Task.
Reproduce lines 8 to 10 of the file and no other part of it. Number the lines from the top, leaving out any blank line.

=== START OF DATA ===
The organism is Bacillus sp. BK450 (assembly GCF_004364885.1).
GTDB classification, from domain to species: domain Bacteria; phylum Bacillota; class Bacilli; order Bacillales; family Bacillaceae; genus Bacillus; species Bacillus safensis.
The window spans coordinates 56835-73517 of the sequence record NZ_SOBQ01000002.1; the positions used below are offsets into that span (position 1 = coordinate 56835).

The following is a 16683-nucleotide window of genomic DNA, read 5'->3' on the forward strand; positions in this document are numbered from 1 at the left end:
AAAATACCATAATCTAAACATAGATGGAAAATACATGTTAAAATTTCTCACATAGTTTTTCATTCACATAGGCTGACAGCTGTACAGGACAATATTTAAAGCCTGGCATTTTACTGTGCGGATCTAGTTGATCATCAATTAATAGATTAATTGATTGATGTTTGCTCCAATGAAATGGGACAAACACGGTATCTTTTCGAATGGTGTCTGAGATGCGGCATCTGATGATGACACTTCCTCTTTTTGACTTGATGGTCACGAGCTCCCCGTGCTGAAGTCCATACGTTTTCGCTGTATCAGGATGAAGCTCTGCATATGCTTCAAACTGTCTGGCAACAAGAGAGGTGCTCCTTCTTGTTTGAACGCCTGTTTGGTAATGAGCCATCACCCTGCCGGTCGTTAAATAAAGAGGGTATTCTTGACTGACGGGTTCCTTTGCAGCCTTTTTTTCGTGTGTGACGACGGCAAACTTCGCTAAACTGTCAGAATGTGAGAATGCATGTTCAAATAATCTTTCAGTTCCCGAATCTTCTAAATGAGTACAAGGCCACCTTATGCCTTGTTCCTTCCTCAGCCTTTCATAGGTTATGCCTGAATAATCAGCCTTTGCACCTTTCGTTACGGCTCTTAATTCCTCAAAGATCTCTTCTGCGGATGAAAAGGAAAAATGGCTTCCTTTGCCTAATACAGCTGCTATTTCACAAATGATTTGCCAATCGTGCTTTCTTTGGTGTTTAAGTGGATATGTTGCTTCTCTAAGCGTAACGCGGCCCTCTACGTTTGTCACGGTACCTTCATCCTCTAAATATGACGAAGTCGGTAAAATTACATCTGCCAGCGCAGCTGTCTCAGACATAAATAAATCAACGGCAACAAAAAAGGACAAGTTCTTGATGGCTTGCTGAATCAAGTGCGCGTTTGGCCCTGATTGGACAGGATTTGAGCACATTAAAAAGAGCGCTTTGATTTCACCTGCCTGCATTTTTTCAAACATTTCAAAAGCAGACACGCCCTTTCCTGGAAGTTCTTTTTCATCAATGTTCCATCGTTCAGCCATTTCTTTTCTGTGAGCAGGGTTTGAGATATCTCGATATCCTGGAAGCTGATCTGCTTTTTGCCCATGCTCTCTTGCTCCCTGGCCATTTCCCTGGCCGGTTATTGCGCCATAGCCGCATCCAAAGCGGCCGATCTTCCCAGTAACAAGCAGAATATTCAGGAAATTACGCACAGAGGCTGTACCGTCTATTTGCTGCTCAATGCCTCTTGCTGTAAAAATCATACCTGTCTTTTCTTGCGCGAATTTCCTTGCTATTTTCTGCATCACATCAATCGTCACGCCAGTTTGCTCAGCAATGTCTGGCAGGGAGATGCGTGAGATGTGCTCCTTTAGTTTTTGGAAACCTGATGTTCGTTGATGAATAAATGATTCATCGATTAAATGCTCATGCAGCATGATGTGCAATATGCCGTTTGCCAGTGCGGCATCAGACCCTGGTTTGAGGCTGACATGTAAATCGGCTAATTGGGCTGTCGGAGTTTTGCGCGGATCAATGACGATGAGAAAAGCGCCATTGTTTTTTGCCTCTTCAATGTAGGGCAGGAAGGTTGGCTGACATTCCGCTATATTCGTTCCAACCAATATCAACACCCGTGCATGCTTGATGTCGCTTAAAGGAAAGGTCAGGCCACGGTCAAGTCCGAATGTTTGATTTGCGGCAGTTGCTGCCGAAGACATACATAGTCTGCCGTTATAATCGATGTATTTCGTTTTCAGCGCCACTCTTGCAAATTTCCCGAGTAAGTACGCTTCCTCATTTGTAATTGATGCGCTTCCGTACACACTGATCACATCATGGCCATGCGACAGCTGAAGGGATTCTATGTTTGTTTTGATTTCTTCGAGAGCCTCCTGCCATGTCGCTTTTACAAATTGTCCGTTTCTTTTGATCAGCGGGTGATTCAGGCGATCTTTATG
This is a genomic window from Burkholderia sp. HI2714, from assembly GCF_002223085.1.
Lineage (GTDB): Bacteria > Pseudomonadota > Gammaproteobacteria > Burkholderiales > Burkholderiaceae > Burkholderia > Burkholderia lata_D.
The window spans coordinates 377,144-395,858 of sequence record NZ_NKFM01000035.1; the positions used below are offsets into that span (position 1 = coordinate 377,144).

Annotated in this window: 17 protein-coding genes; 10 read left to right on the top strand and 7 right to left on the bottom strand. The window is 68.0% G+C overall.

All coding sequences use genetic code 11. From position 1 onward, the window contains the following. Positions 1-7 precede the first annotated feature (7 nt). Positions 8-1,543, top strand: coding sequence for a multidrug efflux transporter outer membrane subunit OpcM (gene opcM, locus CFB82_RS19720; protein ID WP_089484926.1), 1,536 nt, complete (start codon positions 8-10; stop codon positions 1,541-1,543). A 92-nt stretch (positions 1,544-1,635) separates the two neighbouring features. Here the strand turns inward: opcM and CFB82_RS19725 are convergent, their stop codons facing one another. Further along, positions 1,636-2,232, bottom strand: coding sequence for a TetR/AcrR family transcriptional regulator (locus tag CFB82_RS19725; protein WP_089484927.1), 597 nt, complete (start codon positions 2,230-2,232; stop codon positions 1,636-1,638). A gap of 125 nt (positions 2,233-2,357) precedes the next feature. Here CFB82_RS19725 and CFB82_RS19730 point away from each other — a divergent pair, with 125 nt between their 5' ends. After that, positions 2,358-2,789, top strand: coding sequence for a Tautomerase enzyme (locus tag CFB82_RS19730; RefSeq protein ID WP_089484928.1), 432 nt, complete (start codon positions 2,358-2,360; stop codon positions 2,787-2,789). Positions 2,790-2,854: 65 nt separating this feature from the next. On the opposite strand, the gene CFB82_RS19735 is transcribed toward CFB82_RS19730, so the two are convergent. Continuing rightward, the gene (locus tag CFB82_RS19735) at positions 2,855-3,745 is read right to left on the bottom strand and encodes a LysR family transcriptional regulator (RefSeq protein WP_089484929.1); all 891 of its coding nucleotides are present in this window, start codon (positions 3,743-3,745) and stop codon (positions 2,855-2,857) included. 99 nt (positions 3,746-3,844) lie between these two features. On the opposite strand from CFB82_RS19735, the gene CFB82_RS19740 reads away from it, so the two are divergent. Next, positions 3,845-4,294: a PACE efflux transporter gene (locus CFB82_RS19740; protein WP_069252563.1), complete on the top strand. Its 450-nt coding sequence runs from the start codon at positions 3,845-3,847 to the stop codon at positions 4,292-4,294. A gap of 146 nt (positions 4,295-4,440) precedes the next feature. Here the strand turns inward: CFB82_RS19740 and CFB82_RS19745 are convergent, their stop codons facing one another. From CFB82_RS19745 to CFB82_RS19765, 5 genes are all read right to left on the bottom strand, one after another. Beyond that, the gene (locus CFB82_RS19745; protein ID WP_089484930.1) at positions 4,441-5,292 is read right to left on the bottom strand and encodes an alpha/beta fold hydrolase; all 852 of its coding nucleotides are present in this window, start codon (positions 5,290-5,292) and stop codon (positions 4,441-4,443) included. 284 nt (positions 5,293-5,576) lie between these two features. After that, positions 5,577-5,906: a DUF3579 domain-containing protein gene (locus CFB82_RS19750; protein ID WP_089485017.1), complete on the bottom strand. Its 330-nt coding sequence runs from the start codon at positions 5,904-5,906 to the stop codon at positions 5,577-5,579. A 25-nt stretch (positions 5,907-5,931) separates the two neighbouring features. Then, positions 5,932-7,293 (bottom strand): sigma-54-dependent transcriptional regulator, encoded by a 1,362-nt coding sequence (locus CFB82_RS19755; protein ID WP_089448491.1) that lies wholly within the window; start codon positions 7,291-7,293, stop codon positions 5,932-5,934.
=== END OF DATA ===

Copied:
The window spans coordinates 377,144-395,858 of sequence record NZ_NKFM01000035.1; the positions used below are offsets into that span (position 1 = coordinate 377,144).

Annotated in this window: 17 protein-coding genes; 10 read left to right on the top strand and 7 right to left on the bottom strand. The window is 68.0% G+C overall.

All coding sequences use genetic code 11. From position 1 onward, the window contains the following. Positions 1-7 precede the first annotated feature (7 nt). Positions 8-1,543, top strand: coding sequence for a multidrug efflux transporter outer membrane subunit OpcM (gene opcM, locus CFB82_RS19720; protein ID WP_089484926.1), 1,536 nt, complete (start codon positions 8-10; stop codon positions 1,541-1,543). A 92-nt stretch (positions 1,544-1,635) separates the two neighbouring features. Here the strand turns inward: opcM and CFB82_RS19725 are convergent, their stop codons facing one another. Further along, positions 1,636-2,232, bottom strand: coding sequence for a TetR/AcrR family transcriptional regulator (locus tag CFB82_RS19725; protein WP_089484927.1), 597 nt, complete (start codon positions 2,230-2,232; stop codon positions 1,636-1,638). A gap of 125 nt (positions 2,233-2,357) precedes the next feature. Here CFB82_RS19725 and CFB82_RS19730 point away from each other — a divergent pair, with 125 nt between their 5' ends. After that, positions 2,358-2,789, top strand: coding sequence for a Tautomerase enzyme (locus tag CFB82_RS19730; RefSeq protein ID WP_089484928.1), 432 nt, complete (start codon positions 2,358-2,360; stop codon positions 2,787-2,789). Positions 2,790-2,854: 65 nt separating this feature from the next. On the opposite strand, the gene CFB82_RS19735 is transcribed toward CFB82_RS19730, so the two are convergent. Continuing rightward, the gene (locus tag CFB82_RS19735) at positions 2,855-3,745 is read right to left on the bottom strand and encodes a LysR family transcriptional regulator (RefSeq protein WP_089484929.1); all 891 of its coding nucleotides are present in this window, start codon (positions 3,743-3,745) and stop codon (positions 2,855-2,857) included. 99 nt (positions 3,746-3,844) lie between these two features. On the opposite strand from CFB82_RS19735, the gene CFB82_RS19740 reads away from it, so the two are divergent. Next, positions 3,845-4,294: a PACE efflux transporter gene (locus CFB82_RS19740; protein WP_069252563.1), complete on the top strand. Its 450-nt coding sequence runs from the start codon at positions 3,845-3,847 to the stop codon at positions 4,292-4,294. A gap of 146 nt (positions 4,295-4,440) precedes the next feature. Here the strand turns inward: CFB82_RS19740 and CFB82_RS19745 are convergent, their stop codons facing one another. From CFB82_RS19745 to CFB82_RS19765, 5 genes are all read right to left on the bottom strand, one after another. Beyond that, the gene (locus CFB82_RS19745; protein ID WP_089484930.1) at positions 4,441-5,292 is read right to left on the bottom strand and encodes an alpha/beta fold hydrolase; all 852 of its coding nucleotides are present in this window, start codon (positions 5,290-5,292) and stop codon (positions 4,441-4,443) included. 284 nt (positions 5,293-5,576) lie between these two features. After that, positions 5,577-5,906: a DUF3579 domain-containing protein gene (locus CFB82_RS19750; protein ID WP_089485017.1), complete on the bottom strand. Its 330-nt coding sequence runs from the start codon at positions 5,904-5,906 to the stop codon at positions 5,577-5,579. A 25-nt stretch (positions 5,907-5,931) separates the two neighbouring features. Then, positions 5,932-7,293 (bottom strand): sigma-54-dependent transcriptional regulator, encoded by a 1,362-nt coding sequence (locus CFB82_RS19755; protein ID WP_089448491.1) that lies wholly within the window; start codon positions 7,291-7,293, stop codon positions 5,932-5,934.